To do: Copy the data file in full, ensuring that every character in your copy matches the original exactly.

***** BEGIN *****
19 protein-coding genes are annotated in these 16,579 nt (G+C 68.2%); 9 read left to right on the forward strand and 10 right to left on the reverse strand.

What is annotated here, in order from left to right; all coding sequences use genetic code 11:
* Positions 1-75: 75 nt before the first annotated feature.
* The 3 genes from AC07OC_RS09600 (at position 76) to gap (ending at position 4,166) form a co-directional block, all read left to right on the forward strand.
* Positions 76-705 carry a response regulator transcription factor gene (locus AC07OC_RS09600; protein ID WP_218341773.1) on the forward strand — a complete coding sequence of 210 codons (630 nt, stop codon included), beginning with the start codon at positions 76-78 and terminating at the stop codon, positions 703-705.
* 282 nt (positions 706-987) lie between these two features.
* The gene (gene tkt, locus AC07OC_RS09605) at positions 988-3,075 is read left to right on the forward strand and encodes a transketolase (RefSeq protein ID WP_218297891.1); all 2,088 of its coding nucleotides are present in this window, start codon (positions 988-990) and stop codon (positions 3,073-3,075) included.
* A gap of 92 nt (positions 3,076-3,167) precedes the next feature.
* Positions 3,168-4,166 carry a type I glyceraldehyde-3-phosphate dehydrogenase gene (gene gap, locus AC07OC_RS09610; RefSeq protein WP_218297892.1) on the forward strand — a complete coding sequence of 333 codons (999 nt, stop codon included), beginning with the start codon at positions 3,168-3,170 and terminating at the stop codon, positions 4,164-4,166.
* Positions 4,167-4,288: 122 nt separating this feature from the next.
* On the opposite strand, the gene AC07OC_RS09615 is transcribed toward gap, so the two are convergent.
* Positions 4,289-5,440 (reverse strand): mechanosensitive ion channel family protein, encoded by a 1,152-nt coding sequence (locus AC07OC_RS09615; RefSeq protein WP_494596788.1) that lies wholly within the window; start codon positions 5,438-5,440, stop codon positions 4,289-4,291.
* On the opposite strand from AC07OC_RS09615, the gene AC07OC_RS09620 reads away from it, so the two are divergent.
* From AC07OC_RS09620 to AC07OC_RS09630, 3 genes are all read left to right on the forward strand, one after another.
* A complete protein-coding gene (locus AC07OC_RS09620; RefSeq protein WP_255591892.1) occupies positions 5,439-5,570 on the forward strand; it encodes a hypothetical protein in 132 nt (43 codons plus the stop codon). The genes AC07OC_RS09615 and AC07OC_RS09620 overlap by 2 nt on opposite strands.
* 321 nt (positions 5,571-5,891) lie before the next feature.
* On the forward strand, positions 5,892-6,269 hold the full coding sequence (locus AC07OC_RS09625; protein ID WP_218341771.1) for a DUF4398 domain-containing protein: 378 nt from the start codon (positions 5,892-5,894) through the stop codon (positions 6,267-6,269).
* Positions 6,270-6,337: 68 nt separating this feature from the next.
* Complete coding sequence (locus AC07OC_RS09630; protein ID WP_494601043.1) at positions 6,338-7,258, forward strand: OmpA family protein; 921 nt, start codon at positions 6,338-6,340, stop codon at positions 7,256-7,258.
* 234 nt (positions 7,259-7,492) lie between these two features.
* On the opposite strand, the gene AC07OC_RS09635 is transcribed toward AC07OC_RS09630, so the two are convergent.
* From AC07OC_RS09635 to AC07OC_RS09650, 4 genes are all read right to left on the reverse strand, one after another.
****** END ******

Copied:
19 protein-coding genes are annotated in these 16,579 nt (G+C 68.2%); 9 read left to right on the forward strand and 10 right to left on the reverse strand.

What is annotated here, in order from left to right; all coding sequences use genetic code 11:
* Positions 1-75: 75 nt before the first annotated feature.
* The 3 genes from AC07OC_RS09600 (at position 76) to gap (ending at position 4,166) form a co-directional block, all read left to right on the forward strand.
* Positions 76-705 carry a response regulator transcription factor gene (locus AC07OC_RS09600; protein ID WP_218341773.1) on the forward strand — a complete coding sequence of 210 codons (630 nt, stop codon included), beginning with the start codon at positions 76-78 and terminating at the stop codon, positions 703-705.
* 282 nt (positions 706-987) lie between these two features.
* The gene (gene tkt, locus AC07OC_RS09605) at positions 988-3,075 is read left to right on the forward strand and encodes a transketolase (RefSeq protein ID WP_218297891.1); all 2,088 of its coding nucleotides are present in this window, start codon (positions 988-990) and stop codon (positions 3,073-3,075) included.
* A gap of 92 nt (positions 3,076-3,167) precedes the next feature.
* Positions 3,168-4,166 carry a type I glyceraldehyde-3-phosphate dehydrogenase gene (gene gap, locus AC07OC_RS09610; RefSeq protein WP_218297892.1) on the forward strand — a complete coding sequence of 333 codons (999 nt, stop codon included), beginning with the start codon at positions 3,168-3,170 and terminating at the stop codon, positions 4,164-4,166.
* Positions 4,167-4,288: 122 nt separating this feature from the next.
* On the opposite strand, the gene AC07OC_RS09615 is transcribed toward gap, so the two are convergent.
* Positions 4,289-5,440 (reverse strand): mechanosensitive ion channel family protein, encoded by a 1,152-nt coding sequence (locus AC07OC_RS09615; RefSeq protein WP_494596788.1) that lies wholly within the window; start codon positions 5,438-5,440, stop codon positions 4,289-4,291.
* On the opposite strand from AC07OC_RS09615, the gene AC07OC_RS09620 reads away from it, so the two are divergent.
* From AC07OC_RS09620 to AC07OC_RS09630, 3 genes are all read left to right on the forward strand, one after another.
* A complete protein-coding gene (locus AC07OC_RS09620; RefSeq protein WP_255591892.1) occupies positions 5,439-5,570 on the forward strand; it encodes a hypothetical protein in 132 nt (43 codons plus the stop codon). The genes AC07OC_RS09615 and AC07OC_RS09620 overlap by 2 nt on opposite strands.
* 321 nt (positions 5,571-5,891) lie before the next feature.
* On the forward strand, positions 5,892-6,269 hold the full coding sequence (locus AC07OC_RS09625; protein ID WP_218341771.1) for a DUF4398 domain-containing protein: 378 nt from the start codon (positions 5,892-5,894) through the stop codon (positions 6,267-6,269).
* Positions 6,270-6,337: 68 nt separating this feature from the next.
* Complete coding sequence (locus AC07OC_RS09630; protein ID WP_494601043.1) at positions 6,338-7,258, forward strand: OmpA family protein; 921 nt, start codon at positions 6,338-6,340, stop codon at positions 7,256-7,258.
* 234 nt (positions 7,259-7,492) lie between these two features.
* On the opposite strand, the gene AC07OC_RS09635 is transcribed toward AC07OC_RS09630, so the two are convergent.
* From AC07OC_RS09635 to AC07OC_RS09650, 4 genes are all read right to left on the reverse strand, one after another.